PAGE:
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A Rocking Chair

A friend of mine and his wife are having a baby! They asked if I had a rocking chair design. I hadn’t, but it was something I had been thinking of and working on, off and on, for a long time. I decided to finally complete a design with the hope that my friend would like it and want the chair. Above is a rendering I’ve just completed of my design. Below I’ll write a little about the process of designing the chair.

I knew that one of the biggest hurdles facing me in this project was Sam Maloof. Sam created the definitive craftsman designed and made rocker many years ago. Many, many woodworkers have copied, emulated and been inspired by the Maloof chair and it’s no wonder. Not only is the Maloof chair in many ways beautiful he also published how he made the chair along with drawings with dimensions. The earliest article I’ve found is his “How I Make a Rocker” in the September/October 1983 issue of Fine Woodworking magazine.

Actually I told my friend about the Maloof rocker and he indicated that he had seen versions of it already but he wanted me to re-interpret that rocker in my own way. There were elements of that rocker that didn’t really look right to my eye, that I thought may have been concessions to practicality, to designing a chair that could be sold at a given price point perhaps. This is part and parcel of the design process and I cannot criticize this aspect of the process at all. It is necessary if the design will ever be built. But this did give me an entry point to the design.

I was surprised though that with so many others making versions of this chair no one else had addressed the issues that I saw. So, I decided to use the Maloof chair as my starting point and try and work out those elements that just didn’t sit right with me. In doing that I hoped that I would come up with a design distinctive enough that I could put my name on it.

Kem Weber designed a chair he called the Airline Chair. My sketchbooks have many drawings of variations of this chair and in going back through them to review my past attempts at this summit I decided to pull some of this work out and stare at it for a good long time. You can see an example of Weber’s chair here. And here is one of my sketches that shows the influence of that chair:

After quite a bit of sketching with pencil on paper I moved to my CAD program, Rhinocerous and started “sketching” on the computer. I developed a profile that I found interesting.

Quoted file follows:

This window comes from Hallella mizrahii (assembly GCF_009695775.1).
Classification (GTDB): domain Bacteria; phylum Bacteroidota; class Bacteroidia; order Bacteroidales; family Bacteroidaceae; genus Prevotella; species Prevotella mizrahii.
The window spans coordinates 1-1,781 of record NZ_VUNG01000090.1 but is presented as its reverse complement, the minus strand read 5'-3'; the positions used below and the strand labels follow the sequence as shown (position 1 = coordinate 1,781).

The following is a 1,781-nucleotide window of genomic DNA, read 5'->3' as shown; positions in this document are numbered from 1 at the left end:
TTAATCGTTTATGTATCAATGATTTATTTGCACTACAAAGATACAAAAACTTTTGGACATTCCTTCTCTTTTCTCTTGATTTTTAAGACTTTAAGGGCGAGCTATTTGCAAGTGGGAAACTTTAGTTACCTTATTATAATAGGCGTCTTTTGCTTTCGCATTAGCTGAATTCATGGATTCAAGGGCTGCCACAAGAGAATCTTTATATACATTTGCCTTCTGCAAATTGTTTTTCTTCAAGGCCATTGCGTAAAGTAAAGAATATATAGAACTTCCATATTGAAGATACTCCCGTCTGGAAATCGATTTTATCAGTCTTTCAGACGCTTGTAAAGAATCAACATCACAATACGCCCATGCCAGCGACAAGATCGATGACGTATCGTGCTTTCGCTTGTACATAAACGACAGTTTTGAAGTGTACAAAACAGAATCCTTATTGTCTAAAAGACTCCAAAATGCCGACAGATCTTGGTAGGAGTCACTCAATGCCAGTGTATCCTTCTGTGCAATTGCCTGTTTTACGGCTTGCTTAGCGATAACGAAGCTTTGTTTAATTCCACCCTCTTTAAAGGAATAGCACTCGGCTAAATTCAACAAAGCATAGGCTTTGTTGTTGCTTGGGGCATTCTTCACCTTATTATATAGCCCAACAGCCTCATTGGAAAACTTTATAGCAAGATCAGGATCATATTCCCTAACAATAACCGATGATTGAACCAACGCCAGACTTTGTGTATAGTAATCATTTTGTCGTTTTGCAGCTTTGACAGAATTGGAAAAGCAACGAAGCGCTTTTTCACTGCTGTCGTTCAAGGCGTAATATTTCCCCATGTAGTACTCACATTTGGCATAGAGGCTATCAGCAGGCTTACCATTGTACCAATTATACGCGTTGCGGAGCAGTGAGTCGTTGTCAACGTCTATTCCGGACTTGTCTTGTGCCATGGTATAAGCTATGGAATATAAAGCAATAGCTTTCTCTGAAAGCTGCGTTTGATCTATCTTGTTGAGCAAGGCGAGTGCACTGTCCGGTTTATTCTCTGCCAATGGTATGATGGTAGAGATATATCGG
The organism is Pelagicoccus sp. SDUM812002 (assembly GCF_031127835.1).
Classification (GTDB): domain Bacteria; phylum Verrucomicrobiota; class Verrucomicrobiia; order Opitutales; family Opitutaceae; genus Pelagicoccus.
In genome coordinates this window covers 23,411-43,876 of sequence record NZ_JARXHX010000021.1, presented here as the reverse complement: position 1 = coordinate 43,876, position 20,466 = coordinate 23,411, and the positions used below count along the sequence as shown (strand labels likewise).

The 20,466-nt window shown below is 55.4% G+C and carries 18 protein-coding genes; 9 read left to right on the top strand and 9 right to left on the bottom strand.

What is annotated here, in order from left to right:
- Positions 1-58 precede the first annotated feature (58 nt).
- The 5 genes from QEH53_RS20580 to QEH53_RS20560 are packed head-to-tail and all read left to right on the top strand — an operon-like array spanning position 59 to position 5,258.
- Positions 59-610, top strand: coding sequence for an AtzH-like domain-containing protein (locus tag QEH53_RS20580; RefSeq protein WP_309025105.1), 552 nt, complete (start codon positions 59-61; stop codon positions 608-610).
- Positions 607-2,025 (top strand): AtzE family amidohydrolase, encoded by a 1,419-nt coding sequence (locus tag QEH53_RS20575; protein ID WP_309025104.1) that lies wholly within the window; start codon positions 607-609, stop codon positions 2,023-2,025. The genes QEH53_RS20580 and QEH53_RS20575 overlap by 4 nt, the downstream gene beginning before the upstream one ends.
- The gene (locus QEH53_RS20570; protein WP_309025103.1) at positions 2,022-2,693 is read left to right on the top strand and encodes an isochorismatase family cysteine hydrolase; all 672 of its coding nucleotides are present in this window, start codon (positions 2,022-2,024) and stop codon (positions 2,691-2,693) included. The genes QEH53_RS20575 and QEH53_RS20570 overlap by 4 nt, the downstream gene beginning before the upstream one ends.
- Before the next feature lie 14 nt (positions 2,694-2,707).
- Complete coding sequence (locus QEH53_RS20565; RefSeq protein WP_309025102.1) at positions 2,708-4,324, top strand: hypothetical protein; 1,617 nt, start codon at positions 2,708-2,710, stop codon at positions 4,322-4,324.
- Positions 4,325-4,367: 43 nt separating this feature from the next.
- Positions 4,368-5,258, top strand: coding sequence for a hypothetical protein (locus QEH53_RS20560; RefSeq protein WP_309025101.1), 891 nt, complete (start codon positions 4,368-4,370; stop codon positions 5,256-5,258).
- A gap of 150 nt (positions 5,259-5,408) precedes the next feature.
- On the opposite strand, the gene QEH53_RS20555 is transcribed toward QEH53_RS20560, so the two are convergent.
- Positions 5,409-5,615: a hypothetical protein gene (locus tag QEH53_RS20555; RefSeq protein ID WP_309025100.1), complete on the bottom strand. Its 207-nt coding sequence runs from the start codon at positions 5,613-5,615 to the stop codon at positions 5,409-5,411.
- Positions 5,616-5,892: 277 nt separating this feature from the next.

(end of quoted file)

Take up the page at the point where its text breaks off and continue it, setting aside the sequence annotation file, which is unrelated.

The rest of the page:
The circle and arrow were part of my study of the center of gravity for a person on the rocker.

I also used my “ergo man” to study the profile.

I would return to my ergo man throughout the process to check dimensions and the location of the arms and back spindles. I continued to refine the profile.

I then used the profile drawings to guide me as I built the design up into 3 dimensions. I also used the Flamingo rendering program to apply wood grain and texture to the design. Here is an early rendering I created to see if I was headed in the right direction.

It became apparent to me that I was getting close but still had a lot of work to do. It was right around here that I realized that I did not like the crest rail, that rail at the top that the spindles ended into. It was not only derivative of the Maloof design but it was too heavy for my eye.

Once I changed that rail I was free to change the profile of the back legs as they rose up to meet the crest rail. I was able to then add a curve in a different plane, to bow them slightly. This was getting exciting now.

Here’s an image showing the bow I am talking about.

The above image also shows the changes I made in the front legs. I added material to them and shaped them to reflect the bow of the back legs in the same plane. With the curve of the crest rail I was expressing a cradling of the sitter. I emphasized this cradling by adding curved brackets at the joint of the back legs and the crest rail, up at the top.

I resolved a couple of other issues, particularly the joint of the back legs to the arcs that curve under and support the seat and really felt as if this chair was becoming complete. Here’s another view of the finished design.

Since my friend and I are both surfers, as is my friend’s wife for that matter and their new baby will likely surf as well I did a rendering of the chair in maple with walnut stringers in the seat. A reference to surfboard stringers.

I list the chair on my website here although this is the only place I show the surfer version (so far).